Recently, I had someone ask me about the reason behind focusing so much of my time on professional service organizations.
The answer I gave at the time focused on the need in the market and the fact that too many organizations just haven’t jumped on board the differentiation train enough to make them stand out in their market.
But that answer wasn’t really wholly effective.
The real reason I spend a lot of time focusing on B2B selling and marketing is that so much value and opportunity is lost by the way that most professional services are sold and by improving that, I help people take control of their careers and give them security.
Knowing that most B2B marketing and selling doesn’t do the best job of showing off the product or service, I thought I would put together a quick list of ways to create high impact with your B2B marketing and sales efforts.
Focus on Outcomes:
If I’ve seen one tech or professional service website, I’ve seen them all.
You know the challenge, the B2B site is focused on their attributes of being “cutting edge,” “principled,” “hard-working,” or something else that really should just be the bare minimum of entry in today’s world.
Where a great marketing effort focuses is on the outcomes you create for your clients.
That means that instead of discussing your methodology or how “hard working” your firm is, focus on the way that you change your client’s results.
You know the sort of thing where the website throws out every twisted version of the latest buzz word, meant to convey how well you have mastered the buzz word, and how you can create change.
The dirty secret is that most executives tune you out when you come gunning them down with all the latest buzz words and BS.
Your job in selling and marketing to other businesses is to focus on impact:
- How do you save your clients money?
- How do you save them time?
- How does working with you make them more money?
That’s where you should be focusing your marketing and sales efforts, on impact.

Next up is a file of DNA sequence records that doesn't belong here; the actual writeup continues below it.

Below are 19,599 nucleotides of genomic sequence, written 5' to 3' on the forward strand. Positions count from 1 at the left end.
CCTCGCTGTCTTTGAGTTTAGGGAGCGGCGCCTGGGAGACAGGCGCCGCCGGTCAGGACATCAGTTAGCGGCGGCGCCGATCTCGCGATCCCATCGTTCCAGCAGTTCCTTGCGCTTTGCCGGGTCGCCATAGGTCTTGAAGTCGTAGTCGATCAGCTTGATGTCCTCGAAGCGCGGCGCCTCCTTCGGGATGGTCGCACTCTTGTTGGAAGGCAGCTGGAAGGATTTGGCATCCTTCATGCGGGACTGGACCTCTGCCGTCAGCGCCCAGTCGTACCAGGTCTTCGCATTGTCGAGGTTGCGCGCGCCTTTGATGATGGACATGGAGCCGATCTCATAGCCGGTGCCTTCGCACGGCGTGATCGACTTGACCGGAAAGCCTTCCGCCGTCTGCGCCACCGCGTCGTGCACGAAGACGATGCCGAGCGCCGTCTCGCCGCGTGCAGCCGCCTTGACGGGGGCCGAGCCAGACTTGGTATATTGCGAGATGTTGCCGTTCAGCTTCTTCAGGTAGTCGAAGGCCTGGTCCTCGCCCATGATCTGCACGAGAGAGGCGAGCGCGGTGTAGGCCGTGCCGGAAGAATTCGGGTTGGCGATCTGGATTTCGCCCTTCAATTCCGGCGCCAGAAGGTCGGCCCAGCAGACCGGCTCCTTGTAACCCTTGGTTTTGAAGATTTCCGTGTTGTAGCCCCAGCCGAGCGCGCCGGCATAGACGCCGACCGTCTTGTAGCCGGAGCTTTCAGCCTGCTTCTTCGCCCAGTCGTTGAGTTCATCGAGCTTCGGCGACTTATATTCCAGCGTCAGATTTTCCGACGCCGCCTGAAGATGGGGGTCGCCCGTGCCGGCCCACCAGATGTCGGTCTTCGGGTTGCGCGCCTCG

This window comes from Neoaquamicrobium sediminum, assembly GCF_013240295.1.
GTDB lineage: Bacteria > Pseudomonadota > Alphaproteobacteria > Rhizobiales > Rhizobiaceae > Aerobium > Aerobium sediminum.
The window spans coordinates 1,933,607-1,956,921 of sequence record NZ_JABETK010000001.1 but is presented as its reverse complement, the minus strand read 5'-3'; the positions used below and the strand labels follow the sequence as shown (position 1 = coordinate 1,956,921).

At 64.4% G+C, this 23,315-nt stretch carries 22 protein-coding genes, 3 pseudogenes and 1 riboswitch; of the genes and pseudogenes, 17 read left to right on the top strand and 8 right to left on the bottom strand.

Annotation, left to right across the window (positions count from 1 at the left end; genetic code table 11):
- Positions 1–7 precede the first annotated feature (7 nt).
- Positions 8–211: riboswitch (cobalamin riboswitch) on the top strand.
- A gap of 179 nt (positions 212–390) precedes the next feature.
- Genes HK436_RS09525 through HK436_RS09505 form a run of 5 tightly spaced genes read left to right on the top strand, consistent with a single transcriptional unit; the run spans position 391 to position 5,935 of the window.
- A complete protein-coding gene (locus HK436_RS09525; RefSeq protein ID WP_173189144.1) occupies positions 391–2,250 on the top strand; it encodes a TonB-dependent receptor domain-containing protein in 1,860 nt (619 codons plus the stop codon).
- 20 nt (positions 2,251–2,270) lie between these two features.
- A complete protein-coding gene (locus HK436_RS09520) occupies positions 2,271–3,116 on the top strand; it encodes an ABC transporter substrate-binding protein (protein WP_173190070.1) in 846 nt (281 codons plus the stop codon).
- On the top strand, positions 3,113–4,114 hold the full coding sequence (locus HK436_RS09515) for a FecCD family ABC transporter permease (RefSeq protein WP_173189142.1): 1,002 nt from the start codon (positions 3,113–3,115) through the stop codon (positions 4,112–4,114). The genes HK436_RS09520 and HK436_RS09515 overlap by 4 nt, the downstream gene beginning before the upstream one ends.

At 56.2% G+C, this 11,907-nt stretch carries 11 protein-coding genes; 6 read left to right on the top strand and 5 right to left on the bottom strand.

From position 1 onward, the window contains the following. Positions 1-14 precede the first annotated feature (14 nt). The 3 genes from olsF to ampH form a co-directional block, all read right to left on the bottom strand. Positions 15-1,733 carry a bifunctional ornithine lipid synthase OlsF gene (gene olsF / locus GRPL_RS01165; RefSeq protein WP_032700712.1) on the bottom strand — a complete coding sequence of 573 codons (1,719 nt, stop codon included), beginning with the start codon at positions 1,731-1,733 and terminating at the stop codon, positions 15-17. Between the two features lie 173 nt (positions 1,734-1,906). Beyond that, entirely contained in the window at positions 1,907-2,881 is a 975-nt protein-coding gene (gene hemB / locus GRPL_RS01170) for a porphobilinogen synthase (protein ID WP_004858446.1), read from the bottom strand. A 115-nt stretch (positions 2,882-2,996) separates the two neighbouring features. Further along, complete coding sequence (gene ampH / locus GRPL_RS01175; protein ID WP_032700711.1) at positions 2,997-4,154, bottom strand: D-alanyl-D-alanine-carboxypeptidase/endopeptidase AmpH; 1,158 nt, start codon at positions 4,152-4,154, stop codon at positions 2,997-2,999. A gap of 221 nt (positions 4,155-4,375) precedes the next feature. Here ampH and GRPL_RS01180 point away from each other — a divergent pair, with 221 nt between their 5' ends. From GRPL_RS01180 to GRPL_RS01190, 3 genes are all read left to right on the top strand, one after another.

Stop Trying To Be One Size Fits All:
Another big challenge all too many B2B sellers and marketers try is to be everything to everyone.
In today’s world, one-size-fits-all is really one-size-fits-none.
In today’s world, even if there are common themes to people’s pain or needs, the customer still wants to feel like there is a certain amount of personalization or thought put into the marketing and selling of the product or service.
The key to maximizing your B2B marketing and selling efforts in today’s economy is that you have to know what the value you create for your potential client’s is and you have to have the flexibility to take that value proposition and shape it into insights that show the way that your value adds to the business you are selling into.
This means that you are going to need to get comfortable not selling from a deck.
The path from prospect to closed doesn’t play out in a clean deck format.
You’ll need to get dirty a little bit by asking good questions, providing insights, and understanding your prospect’s business.
This means that you are going to have a lot of unique sales conversations that might fit a template, but are likely to be very different.
You Can’t Allow the Prospect to Control the Sales Process:
In today’s world, it has become easy to buy into the widely shared statistic that goes something like, “the buyer is 69.3% to a buying decision before they engage with a salesperson.”
That’s crap and it is a convenient way for salespeople to be reactive without acting like it.
The truth is that if you are waiting for someone to pick your product or service out of a mixture of competing products and services, you are completely failing.
As the salesperson, you have to manage and control the marketing and selling process.
You can’t expect that your prospect knows exactly what they need, when they need it, and that you are the person that will give it to them. That’s the kind of buying and selling that takes place in RFPs and in government contracting and neither area has a great record of getting maximum ROI or value.
To maximize the impact of your B2B efforts, you need to take control of the process.
That means that you need to understand the sales process from start to finish.
What commitments do you need from a prospect along the way?
If you don’t know the commitments that are needed to make a sale in the modern business environment, pick up Anthony Iannarino’s recent book, The Lost Art of Closing.
In his book, Anthony lays out the 10 closes that get you to the ultimate close in modern selling.
This really helps you understand that you have to have control of the sales process. Which is different than the inbound marketing mantra that is offered up by too many companies is that you have to be ready when someone picks you.
To maximize your B2B selling efforts, you have to be willing to take control of the sales process, influence the process of creating a preference, and creating an opportunity that focuses on your unique value proposition.
These are only 3 ideas that will help you be more effective in your B2B marketing and selling, but by thinking through how they apply to you, I think you will start to give yourself an advantage.
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